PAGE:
For I give you good doctrine, forsake you not my law.
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EXPOSITORY (ENGLISH BIBLE)
Pr 4:1-27. To an earnest call for attention to his teachings, the writer adds a commendation of wisdom, preceded and enforced by the counsels of his father and teacher. To this he adds a caution (against the devices of the wicked), and a series of exhortations to docility, integrity, and uprightness.
1, 2. (Compare Pr 1:8).
to know—in order to know.
doctrine—the matter of learning (Pr 1:5), such as he had received (La 3:1).Good doctrine; not vain, or foolish, or false, or pernicious counsels, but such as are true and profitable.
My law; God’s law or commands, delivered to you by my mouth. See Poole "Proverbs 3:1". 1 Timothy 4:6; and no other is here meant: it is the doctrine concerning Wisdom or Christ, as the following verses show; which serves to exalt him, and makes for the good and welfare of immortal souls; and such is the doctrine of the Scriptures, of Christ and his apostles, even all the doctrines and truths of the Gospel;
forsake you not my law; or "doctrine" (o); not the law given on Mount Sinai, as Gersom interprets it; but the doctrine of Christ, which goes out from Mount Zion: this the children of Wisdom should not neglect, relinquish, drop, or depart from; but should keep it, and abide by it.For I give you good doctrine, forsake ye not my law.
EXEGETICAL (ORIGINAL LANGUAGES)Verse 2. - For I give you good doctrine. This, while stating the reason for the exhortation in the previous verse, signifies that what the teacher has given and is giving, he has received from his father. I give; nathati, literally, "I gave," is the kal perfect of nathan, "to give," but the perfect is here used for the present, as denoting not only a past action, but one that is still continuing (Gesenius, 'Hebrews Gram.,' § 126. 3). Good doctrine (lekakh tov). The doctrine or instruction is "good," not only intrinsically, but as to the source from which it was derived, and in its effects. Lekakh is, according to its root lakakh, "something which is received or taken." From the standpoint of the teacher it is that instruction which he had received of his father. With respect to his hearers it is the instruction which is communicated to them, and which they receive (see on Proverbs 1:5). The LXX. renders, δῶρον ἀγαθὸν; similarly the Vulgate, donum bonum, "a good gift." Forsake ye not; al-taazovu, from azav, "to leave, forsake" (compare the corresponding phrase, al-tiltosh, from natash, "to leave, forsake," in Proverbs 1:8). Law (torah); as in Proverbs 1:8.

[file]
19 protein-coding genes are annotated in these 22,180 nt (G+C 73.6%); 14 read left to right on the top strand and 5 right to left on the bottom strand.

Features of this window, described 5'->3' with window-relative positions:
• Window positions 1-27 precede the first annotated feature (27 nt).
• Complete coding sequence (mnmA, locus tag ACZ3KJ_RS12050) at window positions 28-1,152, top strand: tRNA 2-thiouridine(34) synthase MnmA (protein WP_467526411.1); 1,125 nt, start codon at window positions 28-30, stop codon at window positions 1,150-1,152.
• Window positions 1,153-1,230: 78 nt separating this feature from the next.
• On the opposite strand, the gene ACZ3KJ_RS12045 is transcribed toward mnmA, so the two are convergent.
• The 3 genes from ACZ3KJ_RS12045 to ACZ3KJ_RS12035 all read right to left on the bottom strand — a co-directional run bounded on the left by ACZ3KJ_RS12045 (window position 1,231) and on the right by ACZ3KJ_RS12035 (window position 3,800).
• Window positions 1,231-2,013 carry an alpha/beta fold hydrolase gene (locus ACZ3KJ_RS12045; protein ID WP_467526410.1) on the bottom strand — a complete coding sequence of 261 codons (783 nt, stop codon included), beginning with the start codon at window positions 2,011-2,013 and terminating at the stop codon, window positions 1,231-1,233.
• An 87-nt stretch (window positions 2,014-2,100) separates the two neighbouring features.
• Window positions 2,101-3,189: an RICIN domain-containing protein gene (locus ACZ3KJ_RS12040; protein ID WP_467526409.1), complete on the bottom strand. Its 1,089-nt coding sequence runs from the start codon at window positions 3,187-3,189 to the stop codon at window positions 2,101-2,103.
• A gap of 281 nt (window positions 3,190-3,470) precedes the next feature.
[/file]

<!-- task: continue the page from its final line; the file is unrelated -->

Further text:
31 Be not envious toward the man of violence,
And have no pleasure in all his ways.
32 For an abhorrence to Jahve is the perverse,
But with the upight is His secret.
The conceptions of jealousy and envy lie in קנּא (derived by Schultens from קנא, Arab. ḳanâ, intensius rubere) inseparable from each other. The lxx, which for תקנא reads תקנה (κτήσῃ), brings the envy into 31b, as if the words here were ואל־תּתחר, as in Psalm 37:1, Psalm 37:7 (there the lxx has μὴ παραζήλου, here μηδὲ ζηλώσῃς). There is no reason for correcting our text in accordance with this (substituting תּתחר for תּבחר as Hitzig does), because בּכל־דּרכיו would be too vague an expression for the object of the envy, while אל־תבחר altogether agrees with it; and the contrary remark, that בּחר בּכּל is fundamentally no בחר, fails since (1) בחר frequently expresses pleasure in anything without the idea of choice, and (2) "have not pleasure in all his ways" is in the Hebrew style equivalent to "in any one of his ways;" Ewald, 323b. He who does "violence to the law" (Zephaniah 3:4) becomes thereby, according to the common course of the world, a person who is feared, whose authority, power, and resources are increased, but one must not therefore envy him, nor on any side take pleasure in his conduct, which in all respects is to be reprobated; for the נלוז, inflexus, tortuosus (vid., Proverbs 2:15), who swerves from the right way and goes in a crooked false way, is an object of Jahve's abhorrence, while, on the contrary, the just, who with a right mind walks in the right way, is Jahve's סוד - an echo of Psalm 25:14. סוד (R. סד, to be firm, compressed) means properly the being pressed together, or sitting together (cf. the Arab. wisâd, wisâdt, a cushion, divan, corresponding in form to the Hebr. יסוד) for the purpose of private communication and conversation (הוּסד), and then partly the confidential intercourse, as here (cf. Job 29:4), partly the private communication, the secret (Amos 3:7). lxx, ἐν δὲ δικαίοις [οὐ] συνεδριάζει. Those who are out of the way, who prefer to the simplicity of right-doing all manner of crooked ways, are contrary to God, and He may have nothing to do with them; but the right-minded He makes partakers of His most intimate intercourse, He deals with them as His friends.
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